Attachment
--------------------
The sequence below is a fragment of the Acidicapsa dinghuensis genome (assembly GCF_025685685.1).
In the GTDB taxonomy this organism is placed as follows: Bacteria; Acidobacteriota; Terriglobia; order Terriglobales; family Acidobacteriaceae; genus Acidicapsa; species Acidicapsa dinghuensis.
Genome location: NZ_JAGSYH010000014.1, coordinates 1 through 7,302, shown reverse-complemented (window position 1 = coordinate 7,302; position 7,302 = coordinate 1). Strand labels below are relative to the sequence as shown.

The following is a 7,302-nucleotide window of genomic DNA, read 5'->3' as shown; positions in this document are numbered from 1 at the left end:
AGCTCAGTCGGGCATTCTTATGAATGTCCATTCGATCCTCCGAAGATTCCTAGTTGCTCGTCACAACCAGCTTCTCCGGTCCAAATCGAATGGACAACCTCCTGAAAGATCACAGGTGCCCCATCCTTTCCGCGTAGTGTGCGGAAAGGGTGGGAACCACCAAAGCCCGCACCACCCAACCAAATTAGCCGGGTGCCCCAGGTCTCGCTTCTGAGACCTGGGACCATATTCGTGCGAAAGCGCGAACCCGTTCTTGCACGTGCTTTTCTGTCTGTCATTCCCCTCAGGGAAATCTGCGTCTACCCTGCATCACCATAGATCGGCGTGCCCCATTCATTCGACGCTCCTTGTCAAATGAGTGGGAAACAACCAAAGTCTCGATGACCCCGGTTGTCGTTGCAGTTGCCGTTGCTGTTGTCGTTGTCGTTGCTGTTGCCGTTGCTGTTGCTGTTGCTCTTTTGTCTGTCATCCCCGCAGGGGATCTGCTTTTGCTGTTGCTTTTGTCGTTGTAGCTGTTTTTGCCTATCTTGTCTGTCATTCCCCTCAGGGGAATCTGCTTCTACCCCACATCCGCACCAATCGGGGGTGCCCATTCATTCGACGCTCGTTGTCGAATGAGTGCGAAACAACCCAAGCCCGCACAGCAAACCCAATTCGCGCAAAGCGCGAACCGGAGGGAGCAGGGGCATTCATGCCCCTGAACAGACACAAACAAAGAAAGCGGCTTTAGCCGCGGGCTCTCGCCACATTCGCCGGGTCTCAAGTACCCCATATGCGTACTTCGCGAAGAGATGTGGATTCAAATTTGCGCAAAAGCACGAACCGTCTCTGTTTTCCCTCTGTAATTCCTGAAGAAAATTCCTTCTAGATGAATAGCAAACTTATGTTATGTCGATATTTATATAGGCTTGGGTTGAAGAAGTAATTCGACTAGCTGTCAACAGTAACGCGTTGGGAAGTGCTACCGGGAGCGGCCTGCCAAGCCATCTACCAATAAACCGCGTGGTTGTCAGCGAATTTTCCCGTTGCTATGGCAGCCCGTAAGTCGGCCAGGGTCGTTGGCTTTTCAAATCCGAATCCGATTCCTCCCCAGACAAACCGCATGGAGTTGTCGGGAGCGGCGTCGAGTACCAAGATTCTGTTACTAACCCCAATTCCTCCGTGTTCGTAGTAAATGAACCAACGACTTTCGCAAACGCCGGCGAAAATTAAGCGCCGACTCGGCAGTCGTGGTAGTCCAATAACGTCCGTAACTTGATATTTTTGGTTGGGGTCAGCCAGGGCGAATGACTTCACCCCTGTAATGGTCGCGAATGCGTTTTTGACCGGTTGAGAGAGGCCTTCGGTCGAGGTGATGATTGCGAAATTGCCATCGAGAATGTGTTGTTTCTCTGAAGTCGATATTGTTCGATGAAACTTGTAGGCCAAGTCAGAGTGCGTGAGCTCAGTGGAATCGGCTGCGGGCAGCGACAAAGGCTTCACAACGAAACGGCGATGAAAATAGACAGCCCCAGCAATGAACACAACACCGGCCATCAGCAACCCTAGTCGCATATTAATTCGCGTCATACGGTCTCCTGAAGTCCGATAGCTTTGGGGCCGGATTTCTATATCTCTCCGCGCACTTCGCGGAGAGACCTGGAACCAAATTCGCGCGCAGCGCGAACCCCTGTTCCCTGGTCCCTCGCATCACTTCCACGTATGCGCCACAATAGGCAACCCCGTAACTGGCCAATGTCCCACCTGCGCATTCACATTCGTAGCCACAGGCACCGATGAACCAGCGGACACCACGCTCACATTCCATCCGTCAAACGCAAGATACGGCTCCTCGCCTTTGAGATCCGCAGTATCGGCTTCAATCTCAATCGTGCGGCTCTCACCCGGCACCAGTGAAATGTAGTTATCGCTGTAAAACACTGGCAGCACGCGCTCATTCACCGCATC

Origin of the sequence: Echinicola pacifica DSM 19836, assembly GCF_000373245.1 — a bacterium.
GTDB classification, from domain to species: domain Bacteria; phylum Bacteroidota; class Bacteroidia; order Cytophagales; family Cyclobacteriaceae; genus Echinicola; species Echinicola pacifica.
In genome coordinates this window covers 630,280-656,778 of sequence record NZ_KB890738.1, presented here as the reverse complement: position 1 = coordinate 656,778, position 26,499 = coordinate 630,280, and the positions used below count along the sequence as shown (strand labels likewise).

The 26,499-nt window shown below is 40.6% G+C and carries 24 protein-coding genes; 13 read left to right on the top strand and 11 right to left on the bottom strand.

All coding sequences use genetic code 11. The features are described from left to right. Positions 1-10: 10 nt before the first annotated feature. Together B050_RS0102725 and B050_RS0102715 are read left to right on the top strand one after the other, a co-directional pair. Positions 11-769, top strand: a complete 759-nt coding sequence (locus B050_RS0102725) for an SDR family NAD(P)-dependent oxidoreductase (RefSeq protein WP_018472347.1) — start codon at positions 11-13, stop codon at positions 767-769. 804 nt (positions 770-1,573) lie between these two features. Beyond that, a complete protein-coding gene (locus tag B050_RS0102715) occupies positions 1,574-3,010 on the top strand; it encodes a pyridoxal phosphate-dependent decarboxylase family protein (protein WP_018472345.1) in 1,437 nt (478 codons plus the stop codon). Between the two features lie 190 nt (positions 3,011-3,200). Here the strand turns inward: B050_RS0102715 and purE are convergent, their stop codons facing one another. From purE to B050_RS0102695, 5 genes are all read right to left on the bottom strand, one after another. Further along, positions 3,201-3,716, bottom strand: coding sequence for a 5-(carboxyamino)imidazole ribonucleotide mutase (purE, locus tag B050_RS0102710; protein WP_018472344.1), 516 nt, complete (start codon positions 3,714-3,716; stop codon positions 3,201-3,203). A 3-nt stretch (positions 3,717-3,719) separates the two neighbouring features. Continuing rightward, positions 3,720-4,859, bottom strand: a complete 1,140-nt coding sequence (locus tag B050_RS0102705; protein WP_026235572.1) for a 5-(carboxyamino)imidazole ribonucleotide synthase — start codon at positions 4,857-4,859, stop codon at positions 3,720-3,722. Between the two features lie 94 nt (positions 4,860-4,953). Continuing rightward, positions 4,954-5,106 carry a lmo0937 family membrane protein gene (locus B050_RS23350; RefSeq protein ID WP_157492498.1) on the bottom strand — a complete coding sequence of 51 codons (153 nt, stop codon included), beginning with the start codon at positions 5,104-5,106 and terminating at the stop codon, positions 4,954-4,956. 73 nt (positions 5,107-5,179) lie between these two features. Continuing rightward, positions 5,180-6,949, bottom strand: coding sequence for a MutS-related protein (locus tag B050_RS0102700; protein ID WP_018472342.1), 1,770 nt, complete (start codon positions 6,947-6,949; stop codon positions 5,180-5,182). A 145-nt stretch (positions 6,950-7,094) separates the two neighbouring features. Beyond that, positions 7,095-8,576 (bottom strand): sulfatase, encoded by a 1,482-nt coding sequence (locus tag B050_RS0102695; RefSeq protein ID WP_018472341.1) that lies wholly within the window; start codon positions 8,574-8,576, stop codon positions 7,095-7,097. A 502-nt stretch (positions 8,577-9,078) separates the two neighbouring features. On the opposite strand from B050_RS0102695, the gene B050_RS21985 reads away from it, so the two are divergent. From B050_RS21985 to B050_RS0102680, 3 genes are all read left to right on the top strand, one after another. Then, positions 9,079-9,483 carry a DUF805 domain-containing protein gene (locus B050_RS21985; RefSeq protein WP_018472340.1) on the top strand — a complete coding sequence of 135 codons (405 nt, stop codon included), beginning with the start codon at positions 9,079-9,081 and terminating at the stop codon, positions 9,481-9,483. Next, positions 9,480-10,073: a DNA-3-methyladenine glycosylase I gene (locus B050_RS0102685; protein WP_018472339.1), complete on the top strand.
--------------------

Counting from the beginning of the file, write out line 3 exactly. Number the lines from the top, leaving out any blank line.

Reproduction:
Genome location: NZ_JAGSYH010000014.1, coordinates 1 through 7,302, shown reverse-complemented (window position 1 = coordinate 7,302; position 7,302 = coordinate 1). Strand labels below are relative to the sequence as shown.